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Uilleann pipes being the less famous Irish cousins of the Great Highland Pipes, what exactly is the difference between the two? This question is a variant of this question.

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First the similarities: Both types of bagpipe have a bellows or bladder which is filled by the player blowing air into it. The bellows/bladder is pressed by the player's elbow. The air then goes to three drones, tuned in octaves (two tenor drones tuned in unison and a bass drone an octave lower) and a 'chanter' which the player fingers like a flute.

In the case of the Scottish Great Highland pipes a bladder holds the air and a simple unkeyed chanter is used, which produces a one-octave mixolydian scale.

In the case of the Irish Uilleann pipes the air is blown by bellows. In addition to the drones there are three additional pipes, known as 'regulators' which have keys and can provide notes or chords as an accompaniment. The chanter is more complex and has keys. It can be overblown and produce two chromatic octaves. The Uilleann pipes have a sweeter, more melodious tone than their Scottish counterparts and are more suited to playing together with other instruments in an ensemble.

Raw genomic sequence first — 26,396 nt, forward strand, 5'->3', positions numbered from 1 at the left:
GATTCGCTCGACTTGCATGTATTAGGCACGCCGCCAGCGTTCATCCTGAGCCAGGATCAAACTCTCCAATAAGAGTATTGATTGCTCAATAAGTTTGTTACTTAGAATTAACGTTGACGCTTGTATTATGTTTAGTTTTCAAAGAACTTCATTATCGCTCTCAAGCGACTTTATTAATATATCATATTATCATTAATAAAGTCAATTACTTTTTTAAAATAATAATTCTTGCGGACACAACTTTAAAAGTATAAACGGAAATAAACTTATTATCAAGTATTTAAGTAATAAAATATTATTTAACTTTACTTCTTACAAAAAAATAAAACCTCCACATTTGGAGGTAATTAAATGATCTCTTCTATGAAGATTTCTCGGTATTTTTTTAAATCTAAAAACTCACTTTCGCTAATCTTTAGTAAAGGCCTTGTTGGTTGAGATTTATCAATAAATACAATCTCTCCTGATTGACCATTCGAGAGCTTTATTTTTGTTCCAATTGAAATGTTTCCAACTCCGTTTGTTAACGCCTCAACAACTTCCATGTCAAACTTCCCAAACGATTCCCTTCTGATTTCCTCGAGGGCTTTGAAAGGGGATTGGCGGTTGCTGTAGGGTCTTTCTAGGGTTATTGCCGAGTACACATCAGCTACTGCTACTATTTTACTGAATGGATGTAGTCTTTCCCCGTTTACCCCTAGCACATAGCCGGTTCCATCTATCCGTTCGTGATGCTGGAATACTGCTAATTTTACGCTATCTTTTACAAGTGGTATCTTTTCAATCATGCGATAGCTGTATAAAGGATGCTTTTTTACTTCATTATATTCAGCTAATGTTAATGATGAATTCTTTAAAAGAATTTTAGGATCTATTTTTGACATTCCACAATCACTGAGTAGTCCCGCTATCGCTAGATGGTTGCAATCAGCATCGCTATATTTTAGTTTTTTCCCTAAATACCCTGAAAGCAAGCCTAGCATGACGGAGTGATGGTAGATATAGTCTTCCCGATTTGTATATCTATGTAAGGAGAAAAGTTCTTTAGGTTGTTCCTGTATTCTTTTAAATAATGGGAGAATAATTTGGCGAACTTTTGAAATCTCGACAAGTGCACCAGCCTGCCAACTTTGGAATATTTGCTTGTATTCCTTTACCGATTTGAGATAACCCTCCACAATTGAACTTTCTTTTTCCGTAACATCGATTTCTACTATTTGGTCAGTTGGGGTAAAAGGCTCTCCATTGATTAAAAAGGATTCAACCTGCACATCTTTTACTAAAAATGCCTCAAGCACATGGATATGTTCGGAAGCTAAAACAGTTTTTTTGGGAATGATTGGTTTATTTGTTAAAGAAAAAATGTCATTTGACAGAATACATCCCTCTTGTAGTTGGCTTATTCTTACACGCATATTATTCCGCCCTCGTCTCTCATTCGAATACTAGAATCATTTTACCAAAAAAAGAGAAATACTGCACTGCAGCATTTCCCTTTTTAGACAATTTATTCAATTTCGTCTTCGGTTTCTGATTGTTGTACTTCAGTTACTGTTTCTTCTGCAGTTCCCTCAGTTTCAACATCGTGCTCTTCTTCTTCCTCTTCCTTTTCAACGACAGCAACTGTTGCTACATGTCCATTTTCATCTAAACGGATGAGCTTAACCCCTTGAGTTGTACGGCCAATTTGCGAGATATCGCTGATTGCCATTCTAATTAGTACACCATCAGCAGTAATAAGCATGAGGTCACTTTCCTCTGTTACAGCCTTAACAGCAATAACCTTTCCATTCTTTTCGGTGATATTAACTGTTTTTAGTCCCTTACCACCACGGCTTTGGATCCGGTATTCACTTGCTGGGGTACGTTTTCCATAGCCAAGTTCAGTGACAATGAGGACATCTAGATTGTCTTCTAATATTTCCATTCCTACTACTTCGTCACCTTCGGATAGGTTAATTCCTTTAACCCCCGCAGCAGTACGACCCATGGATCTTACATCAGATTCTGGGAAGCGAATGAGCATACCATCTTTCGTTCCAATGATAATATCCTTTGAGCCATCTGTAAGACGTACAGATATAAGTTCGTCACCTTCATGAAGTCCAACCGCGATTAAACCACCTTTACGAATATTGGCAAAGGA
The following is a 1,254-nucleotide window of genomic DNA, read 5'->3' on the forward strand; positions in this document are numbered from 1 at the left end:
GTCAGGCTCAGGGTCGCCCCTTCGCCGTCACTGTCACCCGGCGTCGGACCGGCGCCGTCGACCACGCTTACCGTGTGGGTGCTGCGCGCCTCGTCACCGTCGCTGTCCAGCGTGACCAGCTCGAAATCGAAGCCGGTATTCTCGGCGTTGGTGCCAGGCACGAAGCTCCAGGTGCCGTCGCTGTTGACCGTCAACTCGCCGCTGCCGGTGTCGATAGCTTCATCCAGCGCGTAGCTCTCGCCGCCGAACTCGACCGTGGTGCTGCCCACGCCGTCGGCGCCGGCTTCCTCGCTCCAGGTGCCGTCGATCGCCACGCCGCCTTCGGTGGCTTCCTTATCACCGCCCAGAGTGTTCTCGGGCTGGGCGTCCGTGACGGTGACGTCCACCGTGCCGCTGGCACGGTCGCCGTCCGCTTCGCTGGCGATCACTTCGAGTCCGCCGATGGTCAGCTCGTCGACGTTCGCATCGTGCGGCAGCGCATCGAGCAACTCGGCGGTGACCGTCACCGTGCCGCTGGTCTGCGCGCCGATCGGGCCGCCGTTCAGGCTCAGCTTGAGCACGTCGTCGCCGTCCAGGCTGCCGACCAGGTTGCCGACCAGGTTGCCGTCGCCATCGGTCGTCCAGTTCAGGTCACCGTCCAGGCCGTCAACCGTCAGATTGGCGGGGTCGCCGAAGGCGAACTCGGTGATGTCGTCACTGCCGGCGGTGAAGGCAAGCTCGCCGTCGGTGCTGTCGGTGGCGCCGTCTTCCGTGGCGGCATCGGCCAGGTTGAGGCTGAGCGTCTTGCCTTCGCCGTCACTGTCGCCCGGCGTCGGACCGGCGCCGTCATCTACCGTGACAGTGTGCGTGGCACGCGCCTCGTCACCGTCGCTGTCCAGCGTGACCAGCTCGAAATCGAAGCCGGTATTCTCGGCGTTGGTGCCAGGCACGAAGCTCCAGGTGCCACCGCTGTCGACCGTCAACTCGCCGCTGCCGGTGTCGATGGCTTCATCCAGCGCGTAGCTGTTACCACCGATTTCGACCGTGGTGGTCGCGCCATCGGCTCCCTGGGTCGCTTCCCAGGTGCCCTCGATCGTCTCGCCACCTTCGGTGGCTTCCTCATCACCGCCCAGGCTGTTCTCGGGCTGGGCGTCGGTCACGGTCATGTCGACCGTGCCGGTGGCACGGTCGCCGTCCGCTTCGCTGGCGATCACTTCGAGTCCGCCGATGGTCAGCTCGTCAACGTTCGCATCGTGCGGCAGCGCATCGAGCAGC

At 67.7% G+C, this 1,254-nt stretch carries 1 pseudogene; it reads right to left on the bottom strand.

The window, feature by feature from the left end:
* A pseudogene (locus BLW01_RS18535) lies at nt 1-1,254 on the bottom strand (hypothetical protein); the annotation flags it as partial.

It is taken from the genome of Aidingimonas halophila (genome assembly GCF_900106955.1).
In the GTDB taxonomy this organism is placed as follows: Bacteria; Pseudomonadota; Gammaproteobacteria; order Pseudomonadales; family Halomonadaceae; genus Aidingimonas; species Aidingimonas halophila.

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  • Fun fact: "Uilleann" means "elbow."
    – Eric O
    May 14 at 3:58
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Bag pipe is used for such a wide range of instruments, that any match is more remarkable than a difference.

Criteria are:

  • base tone (even the octave of it may differ)
  • number of drones
  • pitch and interval between them, tunable yes/no
  • chromatic yes/no (no much more likely, which poses further questions)
  • range
  • inflated by mouth piece/bellow
  • indoor/outdoor volume class
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  • OK I have made an edit to make clear what I mean.
    – Neil Meyer
    May 10 at 11:46

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